Privy Council bid in Frank Smith case

The Office of the Attorney General has launched its bid to appeal the acquittal of Progressive Liberal Party (PLP) Senator Frank Smith on bribery and extortion charges before the Privy Council, but a member of Smith’s legal team last night called the move a further waste of taxpayer dollars.

“They served us with notice of their intention to file for special leave to appeal,” Damian Gomez, QC, told The Nassau Guardian. “We’re opposing it.”

The Court of Appeal in August unanimously refused to order that Smith be retried, as it dismissed an “unsustainable” appeal by the Crown.

Prosecutors had asked the court to set aside the decision of Chief Magistrate Joyann Ferguson-Pratt to acquit Smith because she found his accuser, Barbara Hanna, was an unreliable witness.

Yesterday, the Progressive Liberal Party (PLP) claimed that on October 16, the government “without making a formal announcement to the Bahamian public” filed the application to the Privy Council.

“In doing so, they have let go of the first QC (queen’s counsel) who was unable to secure a conviction and have now hired yet another high priced QC named Peter Knox,” the PLP said.

 “They have not disclosed how much the previous QC cost the Bahamian taxpayers, and they have not disclosed how much the new one will cost. Our information is that the going rate is at a minimum of $20,000 per day.”

 But Attorney General Carl Bethel yesterday denied that the government paid British Queen’s Counsel Edward Jenkins $20,000 a day to lead the prosecution, or anything near that.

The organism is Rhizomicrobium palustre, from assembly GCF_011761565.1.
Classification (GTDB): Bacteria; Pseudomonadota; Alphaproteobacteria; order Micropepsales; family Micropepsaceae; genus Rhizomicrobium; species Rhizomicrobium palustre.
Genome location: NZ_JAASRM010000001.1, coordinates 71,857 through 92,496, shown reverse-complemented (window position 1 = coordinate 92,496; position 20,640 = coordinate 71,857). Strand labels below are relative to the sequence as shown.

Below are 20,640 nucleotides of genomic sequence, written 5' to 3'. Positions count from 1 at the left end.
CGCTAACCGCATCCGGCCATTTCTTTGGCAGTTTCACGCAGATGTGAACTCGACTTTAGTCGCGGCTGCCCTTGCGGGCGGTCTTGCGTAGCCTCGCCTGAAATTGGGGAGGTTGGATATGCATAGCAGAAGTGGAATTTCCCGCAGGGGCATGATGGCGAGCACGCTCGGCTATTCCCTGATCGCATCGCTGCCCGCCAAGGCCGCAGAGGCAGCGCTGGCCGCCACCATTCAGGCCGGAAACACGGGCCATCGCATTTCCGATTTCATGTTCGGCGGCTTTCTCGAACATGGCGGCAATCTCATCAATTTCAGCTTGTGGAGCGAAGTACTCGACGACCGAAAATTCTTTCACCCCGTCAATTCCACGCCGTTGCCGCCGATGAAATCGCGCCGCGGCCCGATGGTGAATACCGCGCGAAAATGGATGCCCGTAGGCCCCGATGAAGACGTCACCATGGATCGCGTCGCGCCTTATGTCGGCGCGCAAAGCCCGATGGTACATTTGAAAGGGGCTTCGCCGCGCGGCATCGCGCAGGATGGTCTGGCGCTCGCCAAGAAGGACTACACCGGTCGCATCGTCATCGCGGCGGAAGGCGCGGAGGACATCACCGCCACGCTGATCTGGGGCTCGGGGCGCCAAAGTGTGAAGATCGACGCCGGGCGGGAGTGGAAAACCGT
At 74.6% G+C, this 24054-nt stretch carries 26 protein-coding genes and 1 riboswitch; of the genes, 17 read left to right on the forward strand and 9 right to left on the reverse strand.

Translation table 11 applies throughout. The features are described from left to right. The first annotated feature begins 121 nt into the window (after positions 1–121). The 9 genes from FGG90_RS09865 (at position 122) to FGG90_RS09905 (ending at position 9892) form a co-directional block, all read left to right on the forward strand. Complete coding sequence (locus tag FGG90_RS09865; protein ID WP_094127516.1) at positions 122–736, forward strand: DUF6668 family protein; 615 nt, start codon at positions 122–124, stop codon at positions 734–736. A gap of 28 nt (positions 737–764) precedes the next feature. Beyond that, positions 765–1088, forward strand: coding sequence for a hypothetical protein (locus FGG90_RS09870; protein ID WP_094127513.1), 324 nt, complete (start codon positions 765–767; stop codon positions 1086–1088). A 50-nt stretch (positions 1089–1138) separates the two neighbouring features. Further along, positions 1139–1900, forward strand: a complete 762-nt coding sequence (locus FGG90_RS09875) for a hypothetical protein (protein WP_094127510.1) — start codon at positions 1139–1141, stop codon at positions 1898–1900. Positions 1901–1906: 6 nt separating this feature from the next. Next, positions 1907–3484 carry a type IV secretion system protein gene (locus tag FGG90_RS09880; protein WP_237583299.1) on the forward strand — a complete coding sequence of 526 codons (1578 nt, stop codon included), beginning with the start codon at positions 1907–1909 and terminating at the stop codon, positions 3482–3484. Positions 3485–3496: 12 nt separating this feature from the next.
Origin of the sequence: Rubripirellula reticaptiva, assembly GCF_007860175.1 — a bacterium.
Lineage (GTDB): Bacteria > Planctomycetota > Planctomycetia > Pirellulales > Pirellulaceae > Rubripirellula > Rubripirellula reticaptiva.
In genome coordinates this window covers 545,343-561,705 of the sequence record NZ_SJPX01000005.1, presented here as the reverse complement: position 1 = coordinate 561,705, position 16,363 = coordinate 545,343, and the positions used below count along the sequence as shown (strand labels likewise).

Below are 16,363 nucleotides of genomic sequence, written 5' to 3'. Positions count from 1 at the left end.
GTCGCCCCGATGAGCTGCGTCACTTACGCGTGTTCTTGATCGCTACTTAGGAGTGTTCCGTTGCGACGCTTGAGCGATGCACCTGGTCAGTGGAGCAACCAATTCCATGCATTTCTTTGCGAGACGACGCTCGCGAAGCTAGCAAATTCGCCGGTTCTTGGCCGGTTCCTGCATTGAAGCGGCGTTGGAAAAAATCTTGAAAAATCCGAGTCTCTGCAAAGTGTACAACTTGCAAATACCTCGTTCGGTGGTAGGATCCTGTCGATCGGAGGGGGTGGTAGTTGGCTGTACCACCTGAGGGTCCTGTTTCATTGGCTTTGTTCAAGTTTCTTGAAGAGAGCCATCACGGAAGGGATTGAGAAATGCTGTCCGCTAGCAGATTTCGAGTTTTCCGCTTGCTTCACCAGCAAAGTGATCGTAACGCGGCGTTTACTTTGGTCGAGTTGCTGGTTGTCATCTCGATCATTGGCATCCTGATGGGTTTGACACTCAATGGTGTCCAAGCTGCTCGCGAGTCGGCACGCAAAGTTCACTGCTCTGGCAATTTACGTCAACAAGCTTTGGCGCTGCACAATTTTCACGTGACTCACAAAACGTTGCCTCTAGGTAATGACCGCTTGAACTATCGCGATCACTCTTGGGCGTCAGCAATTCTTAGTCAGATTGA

“That’s absolutely inaccurate,” he said.

While he did not reveal the cost, Bethel said, “It was at minimum cost. Costs were extremely reasonable. They were not anywhere near the $1.2 million the PLP paid for mere legal advice in the Baha Mar matter.”

But the PLP yesterday demanded answers from the government over the Smith matter.

“No secrets should exist on this matter by this government,” he said.

In its statement, the PLP also said, “In appealing to the Privy Council, they have to get over the law which says that the decision of the Court of Appeal is final. The decision therefore appears to many as a persecution of Frank Smith by the FNM in pursuit of victor’s justice.”

But the attorney general said, “I’m not going to argue a legal point. In the Sidney Stubbs case, the law said the decision of the Court of Appeal was final on a matter of bankruptcy. That did not stop the PLP government from applying for special leave to apply to the Privy Council against that apparent finality of the Court of Appeal decision.”

The AG added, “When throwing rocks, they need to remember the glass house that they live in and their own record. I think that they should stop making political comments about a criminal case because they are seeking to drive a purely legal matter into the realm of politics and this is utterly unworthy of an official opposition. I’m not getting into these emotional kinds, or sentimental kinds of things, or popular kinds of things.”

He noted that the matter is in the purview of the independent Director of Public Prosecutions Garvin Gaskin, who was unreachable yesterday.

 Shortly after the PLP’s defeat in the May 2017 general election, Smith was charged with abusing his position as chairman of the Public Hospitals Authority (PHA), by demanding and receiving bribes from cleaning company owner Hanna over the award of a 2016 contract for the critical care block of the Princess Margaret Hospital (PMH).

In February, Ferguson-Pratt acquitted Smith.

 PLP Leader Philip Davis, who, according to the evidence, sent Hanna to Smith in 2015 after she had not heard from the tender board in respect to her bid, said the prosecution was politically motivated.

 Yesterday, Gomez said Smith’s team has until Friday to respond to the arguments the prosecution has made for leave to appeal to the Privy Council.

He said he can not understand why the AG’s office won’t drop the matter.

“All they’re doing is throwing away public money,” he said.

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Candia Dames

Candia Dames is the executive editor of The Nassau Guardian.

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